I believe that the validity of the audit will hinge on the answers to these basic questions:

1. How did they verify my signatures on the documents that were supposed to have been signed by me?

2. Can you audit someone without talking to the person?

3. Is the name you published the same as the name you saw on the documents you audited that I signed?

4. How did they check a forged signature of mine if there was one?

5. I left GTUC over three years ago, If my signature showed up on document I know nothing about, how will they verify that?

6. Are they aware that GTUC is registered as a private entity at the registry general’s office as GTUC Ltd?

7. Did the government actually take ownership of GTUC and if so when?

8. If GTUC is a public school, what Act established it? There is one for GIMPA, UPSA, UDS, etc.

9. Are they aware that GTUC is accredited by the National Accreditation Board as a private university?

10. Are they aware that GTUC does not receive any subvention from the government?

11. Are they aware that all new structures, properties (the C block, the graduate school, the solar project, the Abeka Campus, the Kumasi campus, the Nungua campus) were acquired through creative financing and hard work of the workers of GTUC?

12. Are they aware that Vodafone signed a ten-year lease with GTUC?

13. How many university colleges (emphasis on the name college) are in Ghana that are public institutions?

14. During your audit, did you find any state funds and resources flowing through GTUC?

15. Will you find GTUC anywhere in the Accountant General’s books including their annual audit reports?

16. Is the public procurement Act not meant for state funds and resources?

17. If you have answers to all these questions above, do you think you will be auditing GTUC as a government institution and expect the administration of the school to use the public procurement Act?

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After 6 and a half years at GTUC, I took a voluntary retirement to join my family oversees. When I joined GTUC, the student population was about 700 undergraduate students and 30 graduate students. The total staff strength was 55.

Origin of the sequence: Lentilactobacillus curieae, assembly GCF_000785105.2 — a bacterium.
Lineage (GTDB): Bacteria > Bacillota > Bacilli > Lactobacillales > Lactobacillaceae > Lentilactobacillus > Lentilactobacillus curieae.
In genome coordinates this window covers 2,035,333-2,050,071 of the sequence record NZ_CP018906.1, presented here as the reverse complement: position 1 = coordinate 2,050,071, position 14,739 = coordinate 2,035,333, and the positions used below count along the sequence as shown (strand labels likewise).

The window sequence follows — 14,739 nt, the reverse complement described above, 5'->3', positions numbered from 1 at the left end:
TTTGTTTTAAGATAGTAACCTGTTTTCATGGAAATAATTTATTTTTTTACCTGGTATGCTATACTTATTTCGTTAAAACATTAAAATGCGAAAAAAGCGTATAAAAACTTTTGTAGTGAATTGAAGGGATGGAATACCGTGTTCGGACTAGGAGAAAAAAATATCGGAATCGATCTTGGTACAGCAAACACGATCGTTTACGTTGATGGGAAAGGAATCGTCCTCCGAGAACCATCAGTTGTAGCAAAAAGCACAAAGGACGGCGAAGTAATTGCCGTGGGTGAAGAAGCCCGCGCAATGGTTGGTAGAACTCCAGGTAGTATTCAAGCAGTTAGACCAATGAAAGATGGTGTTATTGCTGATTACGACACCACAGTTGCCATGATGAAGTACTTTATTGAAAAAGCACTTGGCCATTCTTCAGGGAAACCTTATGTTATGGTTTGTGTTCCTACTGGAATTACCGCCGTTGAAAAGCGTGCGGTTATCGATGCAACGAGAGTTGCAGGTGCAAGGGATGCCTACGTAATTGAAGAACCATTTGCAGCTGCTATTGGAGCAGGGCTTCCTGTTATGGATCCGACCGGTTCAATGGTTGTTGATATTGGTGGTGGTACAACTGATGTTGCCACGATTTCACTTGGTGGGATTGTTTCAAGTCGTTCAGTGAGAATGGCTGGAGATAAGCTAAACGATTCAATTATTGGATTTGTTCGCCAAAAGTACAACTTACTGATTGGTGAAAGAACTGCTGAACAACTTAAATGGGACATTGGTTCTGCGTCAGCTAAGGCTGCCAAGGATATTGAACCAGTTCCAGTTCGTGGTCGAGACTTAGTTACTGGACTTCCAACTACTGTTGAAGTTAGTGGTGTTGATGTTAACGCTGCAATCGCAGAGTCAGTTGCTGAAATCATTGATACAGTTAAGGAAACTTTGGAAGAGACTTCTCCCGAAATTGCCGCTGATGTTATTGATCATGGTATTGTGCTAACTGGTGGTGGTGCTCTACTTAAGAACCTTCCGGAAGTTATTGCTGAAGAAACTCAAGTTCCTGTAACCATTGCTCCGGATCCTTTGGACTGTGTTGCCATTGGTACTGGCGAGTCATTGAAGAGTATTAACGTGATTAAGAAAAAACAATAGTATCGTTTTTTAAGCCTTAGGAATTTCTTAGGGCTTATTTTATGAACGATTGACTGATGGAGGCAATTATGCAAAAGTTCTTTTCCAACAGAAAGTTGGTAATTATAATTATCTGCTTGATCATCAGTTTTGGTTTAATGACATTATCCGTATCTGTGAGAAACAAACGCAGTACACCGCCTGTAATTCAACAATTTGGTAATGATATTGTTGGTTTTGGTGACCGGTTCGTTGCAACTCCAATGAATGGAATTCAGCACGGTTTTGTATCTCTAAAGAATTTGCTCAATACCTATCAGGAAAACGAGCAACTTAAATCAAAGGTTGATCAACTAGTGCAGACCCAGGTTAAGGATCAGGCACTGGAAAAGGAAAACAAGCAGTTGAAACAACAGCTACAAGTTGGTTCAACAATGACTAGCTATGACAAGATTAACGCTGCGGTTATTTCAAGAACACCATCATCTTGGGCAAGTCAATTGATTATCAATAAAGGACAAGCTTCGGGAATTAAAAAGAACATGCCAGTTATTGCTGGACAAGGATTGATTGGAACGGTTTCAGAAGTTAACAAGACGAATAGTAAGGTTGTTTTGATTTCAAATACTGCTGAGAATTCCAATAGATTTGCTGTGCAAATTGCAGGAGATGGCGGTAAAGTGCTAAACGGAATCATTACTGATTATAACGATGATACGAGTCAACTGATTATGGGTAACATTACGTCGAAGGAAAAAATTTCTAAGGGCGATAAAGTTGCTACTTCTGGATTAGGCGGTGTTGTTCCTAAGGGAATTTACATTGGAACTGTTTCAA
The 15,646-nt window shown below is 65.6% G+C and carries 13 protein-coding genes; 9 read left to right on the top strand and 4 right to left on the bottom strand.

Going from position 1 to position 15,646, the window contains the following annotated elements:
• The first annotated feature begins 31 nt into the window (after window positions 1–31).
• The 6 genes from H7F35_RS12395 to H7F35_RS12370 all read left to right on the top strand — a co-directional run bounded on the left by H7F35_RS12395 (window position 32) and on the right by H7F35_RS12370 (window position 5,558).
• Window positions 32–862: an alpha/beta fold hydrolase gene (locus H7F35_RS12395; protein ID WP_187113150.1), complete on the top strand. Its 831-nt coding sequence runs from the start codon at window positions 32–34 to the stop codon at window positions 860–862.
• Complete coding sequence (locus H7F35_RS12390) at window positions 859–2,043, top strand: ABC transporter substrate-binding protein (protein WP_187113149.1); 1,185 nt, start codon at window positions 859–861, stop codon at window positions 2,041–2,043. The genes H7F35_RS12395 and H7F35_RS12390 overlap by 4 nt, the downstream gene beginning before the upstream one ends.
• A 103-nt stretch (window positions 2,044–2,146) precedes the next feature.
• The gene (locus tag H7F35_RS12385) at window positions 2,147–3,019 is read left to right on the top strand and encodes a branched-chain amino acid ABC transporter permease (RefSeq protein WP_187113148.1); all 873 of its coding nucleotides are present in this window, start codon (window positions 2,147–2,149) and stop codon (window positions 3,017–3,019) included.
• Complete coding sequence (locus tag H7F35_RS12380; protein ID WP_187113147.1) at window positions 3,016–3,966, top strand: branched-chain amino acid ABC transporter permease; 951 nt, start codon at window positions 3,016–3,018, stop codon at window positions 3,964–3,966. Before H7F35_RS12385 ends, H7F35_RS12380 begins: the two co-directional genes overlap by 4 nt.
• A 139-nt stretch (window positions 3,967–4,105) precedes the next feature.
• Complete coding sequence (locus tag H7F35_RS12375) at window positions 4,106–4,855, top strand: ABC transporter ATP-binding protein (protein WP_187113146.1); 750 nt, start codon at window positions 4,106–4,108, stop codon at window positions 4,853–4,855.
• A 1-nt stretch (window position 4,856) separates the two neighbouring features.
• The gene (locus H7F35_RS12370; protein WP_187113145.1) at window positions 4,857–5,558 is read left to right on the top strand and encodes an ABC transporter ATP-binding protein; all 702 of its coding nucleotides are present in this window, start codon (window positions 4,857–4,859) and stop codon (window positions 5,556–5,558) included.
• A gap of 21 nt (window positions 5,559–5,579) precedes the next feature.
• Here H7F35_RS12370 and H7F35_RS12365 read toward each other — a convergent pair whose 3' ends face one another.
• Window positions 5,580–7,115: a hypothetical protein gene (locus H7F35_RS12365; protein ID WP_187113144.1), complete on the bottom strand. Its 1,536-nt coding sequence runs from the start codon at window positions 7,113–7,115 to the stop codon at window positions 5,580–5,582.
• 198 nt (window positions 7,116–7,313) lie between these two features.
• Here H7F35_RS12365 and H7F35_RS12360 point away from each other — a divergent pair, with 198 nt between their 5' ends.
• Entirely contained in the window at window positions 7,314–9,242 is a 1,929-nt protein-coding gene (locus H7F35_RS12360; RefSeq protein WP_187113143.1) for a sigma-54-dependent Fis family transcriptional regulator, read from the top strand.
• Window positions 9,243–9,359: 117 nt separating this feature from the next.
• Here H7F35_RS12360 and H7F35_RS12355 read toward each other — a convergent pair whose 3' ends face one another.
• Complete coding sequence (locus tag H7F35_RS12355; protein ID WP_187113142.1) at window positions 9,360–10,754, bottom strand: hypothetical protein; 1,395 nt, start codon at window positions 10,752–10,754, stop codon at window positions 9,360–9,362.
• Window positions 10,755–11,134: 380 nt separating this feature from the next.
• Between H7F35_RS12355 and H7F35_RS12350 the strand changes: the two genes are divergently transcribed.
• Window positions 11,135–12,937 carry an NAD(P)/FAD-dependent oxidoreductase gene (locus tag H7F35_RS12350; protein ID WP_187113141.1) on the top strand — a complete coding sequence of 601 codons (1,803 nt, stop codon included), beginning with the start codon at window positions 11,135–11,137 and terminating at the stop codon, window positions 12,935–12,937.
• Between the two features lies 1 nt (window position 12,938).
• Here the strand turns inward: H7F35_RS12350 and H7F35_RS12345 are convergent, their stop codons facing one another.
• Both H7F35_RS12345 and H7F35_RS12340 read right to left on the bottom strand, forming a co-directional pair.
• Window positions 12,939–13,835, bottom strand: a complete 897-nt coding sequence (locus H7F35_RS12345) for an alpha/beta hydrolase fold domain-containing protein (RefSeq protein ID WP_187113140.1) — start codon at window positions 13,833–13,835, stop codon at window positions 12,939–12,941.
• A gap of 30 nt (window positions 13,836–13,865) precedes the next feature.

When I left we had about 5,000 undergraduate students, over 1,000 graduate students and more than 500 faculty and staff at 4 different campuses across the country.

From September 2010 to July 2015, we graduated over 1000 graduate students with assorted masters degrees through the Coventry University and other foreign programs.

I worked over 60 hours a week including Saturdays and Sundays throughout my entire 6 and a half years at GTUC.

I had to do this to make sure my faculty and staff will be paid all without any support from the government. Let me be emphatically clear: I am not against any audit whatsoever. That is part of our profession. But I want the audit to be fair, clean and free from prejudgment, emotions and politics. My recommendation is this.

Get a qualified and ethical auditor to assemble all documents that I need to be audited on( from December 8, 2008 to July 31st 2015), invite me with agreeable specific dates, I will come to Ghana, sit down with the team and go over document by document so that I can answer any questions that they may have.

If you genuinely do this, I can guarantee that you will not find any financial misappropriation on my part. GTUC has a very strong future with dedicated staff and faculty. If the government wants to own GTUC, then they should claim it, support it with the required infrastructure and resources. They can then legitimately audit what they put in.

My pleas to Nana Addo, the president of Ghana.

Nana, politics, mediocrity, fear of diaspora involvement, the status quo, fear of intellectual curiosity, plus others are killing Ghana.

Ghana without Aid, will never be realized if our thinking capacity is not stretched beyond these phobias.

Let me end by saying that I do reject the findings of the audit report about me, and I want the auditors/EOCO or whoever is responsible for this to retract this information from the public domain.